David Bradley-Ward: The Benefits of Blockchain 15/08/2017
David Bradley-Ward, chief executive of Ablrate, explains why peer-to-peer lenders should wake up to the benefits of blockchain.
I started writing an article with a Game of Thrones theme and wanted the title to be ‘Winter is Coming’ but I ran out of writing talent when trying to ram my subject into the theme. That is because GoT is dark and I happen to think the future is bright.
As a lender you could easily get caught up in the thoughts that the golden age of online lending is coming to end. We know something is up when aggregators, funds and ‘experts’ spring up from everywhere to tell you where to lend your funds and how dangerous it is if you don’t use their particular services. This trajectory could see online lending end up being the fund management industry with shiny websites, lower rates for lenders, more layers of middlemen etc… everything it was supposed not to be.
The eternal optimist in me, however, sees a different future, a future where technology continues to level the playing field for direct lenders/investors. The catalyst for that, I believe, will be the blockchain technologies that are being worked on all over the world. For me, it is not so much about digital currency, I am still suspicious of that, but more about smart ledgers and smart contracts.
For example, Ablrate already has a rudimentary ‘smart contracts’ system where contracts are updated automatically as people buy and sell loans on the platform. All platforms, of course, have a ledger system, but what we have tried to do is make it cross from digital to physical, where lenders can download all the agreements. It is a hop, skip and a jump for blockchain technology to be applied to that ledger system. When you start applying the same technology to security and embracing big data for lending decisions, things start to get interesting.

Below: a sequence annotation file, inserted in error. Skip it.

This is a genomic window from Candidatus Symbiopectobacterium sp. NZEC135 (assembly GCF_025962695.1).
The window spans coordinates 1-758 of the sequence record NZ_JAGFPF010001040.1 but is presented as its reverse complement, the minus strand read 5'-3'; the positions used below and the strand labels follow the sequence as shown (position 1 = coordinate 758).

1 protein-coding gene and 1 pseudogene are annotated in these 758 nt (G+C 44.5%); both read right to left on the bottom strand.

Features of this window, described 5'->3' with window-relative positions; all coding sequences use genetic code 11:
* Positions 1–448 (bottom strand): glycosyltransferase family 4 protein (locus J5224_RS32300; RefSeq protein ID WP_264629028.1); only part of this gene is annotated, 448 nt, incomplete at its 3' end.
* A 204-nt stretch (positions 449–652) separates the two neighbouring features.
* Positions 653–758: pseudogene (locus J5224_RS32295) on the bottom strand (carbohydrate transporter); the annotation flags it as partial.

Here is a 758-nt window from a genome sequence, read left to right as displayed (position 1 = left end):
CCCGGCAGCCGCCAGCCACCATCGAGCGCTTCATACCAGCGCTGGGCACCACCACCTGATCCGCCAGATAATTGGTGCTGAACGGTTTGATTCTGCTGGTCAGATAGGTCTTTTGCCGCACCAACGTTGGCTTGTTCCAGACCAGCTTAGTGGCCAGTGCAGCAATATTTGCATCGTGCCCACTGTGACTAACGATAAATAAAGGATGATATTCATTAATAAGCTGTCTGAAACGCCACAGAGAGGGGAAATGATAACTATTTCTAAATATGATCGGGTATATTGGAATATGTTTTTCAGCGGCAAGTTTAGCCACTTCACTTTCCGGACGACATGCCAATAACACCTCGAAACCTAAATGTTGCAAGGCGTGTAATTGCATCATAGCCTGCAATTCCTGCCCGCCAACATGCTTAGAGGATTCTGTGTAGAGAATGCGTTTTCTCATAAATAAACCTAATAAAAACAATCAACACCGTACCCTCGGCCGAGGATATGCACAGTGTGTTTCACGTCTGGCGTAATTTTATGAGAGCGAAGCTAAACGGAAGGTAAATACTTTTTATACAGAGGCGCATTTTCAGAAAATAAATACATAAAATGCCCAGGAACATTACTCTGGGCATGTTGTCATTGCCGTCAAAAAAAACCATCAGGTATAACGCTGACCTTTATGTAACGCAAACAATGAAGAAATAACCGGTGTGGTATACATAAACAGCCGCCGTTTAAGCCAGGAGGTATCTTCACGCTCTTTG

Online lending should be a tool that removes the friction between lender and borrower, and blockchain technology can help that. With seamless (and instant) registration of ownership of assets, capital can safely flow to borrowers more quickly and, perhaps more temporarily, creating asset-backed cashflow lending products.
What about the opening up of a transaction to multiple lenders across multiple platforms? With a digital ledger, digital asset allocation and ownership, that could be easily done when you solve settlement issues.
If you add in big data to help lenders make the decisions based on their risk profile and continued data for making buy and sell decisions throughout the term, perhaps automated to certain criteria, then online lending could become something totally awesome.
The current system of giving the bank all the upside profit in lending in return for no risk, easy access to your money and a drizzle of interest, is dying.
Increasingly the lending decisions of banks are not really based on lending expertise, but are based on data and well-worn offline procedures for securing that lending. If blockchain can take care of the security elements, while digital ledgers and open transactions can take care of diversification and big data can assist in lenders’ decisions, why would you look to funds, middlemen and banks to invest your money when you have the same tools?
Everyone wants to sit on fintech’s equivalent of the Iron Throne, but the industry should be looking to work together to make a system like this happen. However, I fear protecting a niche will be more important.
It’s best for everyone if they heed the wise words of Ser Davos Seaworth, who gets the best line of the GoT season seven trailer: “If we don’t put aside our enmities and bound together, we will die,” he warns, “and then it won’t matter whose skeleton sits on the Iron Throne.”